In my freshman year at boarding school, I attended a talk about time management by the Dean of Residential Life, intended to provide some guidance for us 14 year olds living away from home for the first time. In order to prove his point, which was that we should focus on school and not goof off, the Dean told us about “The Marshmallow Experiment.”

The Marshmallow Experiment, also known as the Stanford Marshmallow Experiment, was conducted in 1972 by Stanford psychologist Walter Mischel in order to study at what age children learn how to delay gratification. Over 600 children between the ages of four and six were offered a plump, delicious-looking marshmallow and told that they could eat it right then and there or wait 15 minutes and receive another marshmallow. Some children turned around so the marshmallow was out of sight. Some sniffed it. Some talked to themselves to distract their attention. Some just ate it right away. Mischel conducted follow-up studies on the children and found that those able to delay their gratification and wait for the second marshmallow had better SAT scores on average, a lower body mass index, and fewer drug problems. Don’t take the marshmallow, I learned, and I would be successful; I remembered this lesson for years to come. But recently, I came to college, and this approach to life was shattered. A new mantra sparked to life and spread like wildfire through youth culture via the internet and word of mouth. This was new. This was edgy. This was YOLO.

What is YOLO? Is it a new brand of low-fat yogurt? No, it’s not. The catchy new acronym for the old saying, “you only live once” originated in recent pop culture. The abbreviation’s etymology can be traced to Drake’s 2011 song “The Motto,” featuring Lil’ Wayne. “You only live once: that’s the motto, nigga: YOLO,” raps Drake. About a month after the song’s release, Zac Efron was photographed in Tokyo with “YOLO” tattooed on the side of his right hand, and the rest is history. Much like Drake, however, most people treated YOLO as a joke at its onset. It’s often said in jest, such as in the YouTube video by tongue-in-cheek meathead caricature, Dom Mazzetti as he describes the day he chose to embrace YOLO as a lifestyle: “I think about brushing my teeth. I don’t do it – only use mouthwash. This time, Imma drink it. YOLO.”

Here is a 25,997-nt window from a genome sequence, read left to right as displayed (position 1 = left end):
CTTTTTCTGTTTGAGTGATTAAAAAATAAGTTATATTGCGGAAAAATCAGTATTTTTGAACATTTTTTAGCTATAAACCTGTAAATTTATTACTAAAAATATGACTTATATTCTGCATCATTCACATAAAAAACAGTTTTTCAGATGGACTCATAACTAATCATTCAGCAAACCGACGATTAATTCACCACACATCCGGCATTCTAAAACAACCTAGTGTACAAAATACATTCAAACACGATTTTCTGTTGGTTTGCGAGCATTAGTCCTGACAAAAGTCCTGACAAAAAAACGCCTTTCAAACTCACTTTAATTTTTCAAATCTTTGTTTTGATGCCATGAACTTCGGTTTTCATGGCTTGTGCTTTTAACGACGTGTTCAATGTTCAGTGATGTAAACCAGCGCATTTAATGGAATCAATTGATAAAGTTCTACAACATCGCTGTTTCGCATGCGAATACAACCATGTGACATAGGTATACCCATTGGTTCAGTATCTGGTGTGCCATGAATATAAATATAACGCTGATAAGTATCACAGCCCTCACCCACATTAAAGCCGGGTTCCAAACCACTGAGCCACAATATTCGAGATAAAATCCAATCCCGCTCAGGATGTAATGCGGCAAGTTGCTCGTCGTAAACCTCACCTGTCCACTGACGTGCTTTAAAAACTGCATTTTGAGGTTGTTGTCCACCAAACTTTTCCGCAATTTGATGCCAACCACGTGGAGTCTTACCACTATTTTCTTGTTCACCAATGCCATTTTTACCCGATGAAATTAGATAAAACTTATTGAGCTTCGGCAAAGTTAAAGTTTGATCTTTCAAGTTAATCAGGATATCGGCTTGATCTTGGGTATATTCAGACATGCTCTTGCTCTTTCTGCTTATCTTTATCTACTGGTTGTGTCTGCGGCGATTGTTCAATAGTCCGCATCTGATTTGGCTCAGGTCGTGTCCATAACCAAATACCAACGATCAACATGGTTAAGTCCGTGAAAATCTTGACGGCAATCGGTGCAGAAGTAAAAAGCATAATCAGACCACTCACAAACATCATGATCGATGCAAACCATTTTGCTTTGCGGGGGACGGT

All kidding aside, though, YOLO is very real. It’s a reason to ignore the nagging voice inside your head that knows better and do what you want, when you want. YOLO is the extra few rotations you stayed on that circular spinning platform on the playground when you were six when it was time to go home. YOLO is the charismatic, fun friend you made at summer camp who was the first girl in her middle school to get a belly button piercing and gave your whole cabin henna tattoos. YOLO is relieving yourself in the bushes during frosh week. YOLO as a concept has always been there – a quiet, unnamed temptress lurking in your decision-making prefrontal cortex. But now the low-hanging forbidden fruit has a name. And two weeks ago, I decided to go for it. I mean, you only live once.

My week of YOLO began with an ice cream sandwich. Ice cream sandwiches, or “ice sams,” as I like to call them, are delicious. Sandwiches themselves are an incredible food, but a sandwich filled with ice cream embraced on both sides by soft (how does it not freeze?), chocolaty bread that sticks to your fingers is simply, in my opinion, ambrosia. In my mind, ice sams were always a treat that I would have every once in a while. But when I spotted a box of six in the WaWa freezer, one thought came to mind: YOLO. Who cares if they’re 200 calories each, full of preservatives that prevent the bread part from freezing solid, and that I’m lactose intolerant? You only live once! So, I ate an ice cream sandwich every day for a week. I bought cigarettes for the first time ever, and smoked some of them on the roof of a building. I went out five times that week and worked out one time. You only live once.

But the next thing I knew, I was crying silently at two in the morning in the Mathey Dining Hall. I was exhausted, my skin was breaking out, I couldn’t do my problem set, and my pants were too tight. In essence, YOLO had gotten the best of me. Thankfully, a dear friend was there to console me and did an impressive job of masking his fear, which I imagine is a natural emotional response when someone sitting down next to you suddenly begins sob-laughing.

From that week, I learned that the YOLO lifestyle is something that everyone should try briefly, but maintaining it is ultimately unappealing and unwise. It seems obvious, and it’s something we sometimes wish we could ignore, but every decision we make has a pesky pack of consequences that follows. Sometimes the benefits of YOLO decisions outweigh the costs, but more often than not, they don’t. After all, those extra few seconds on the spinning playground toy probably made you vomit. If you look hard enough on Facebook, you might find that that girl you met at camp is now a teen mom. Repeated public urination will earn you a public indecency charge. And if these examples don’t do it for you, just look at Zac Efron. He says that YOLO is his life motto, and now he has a hand tattoo.

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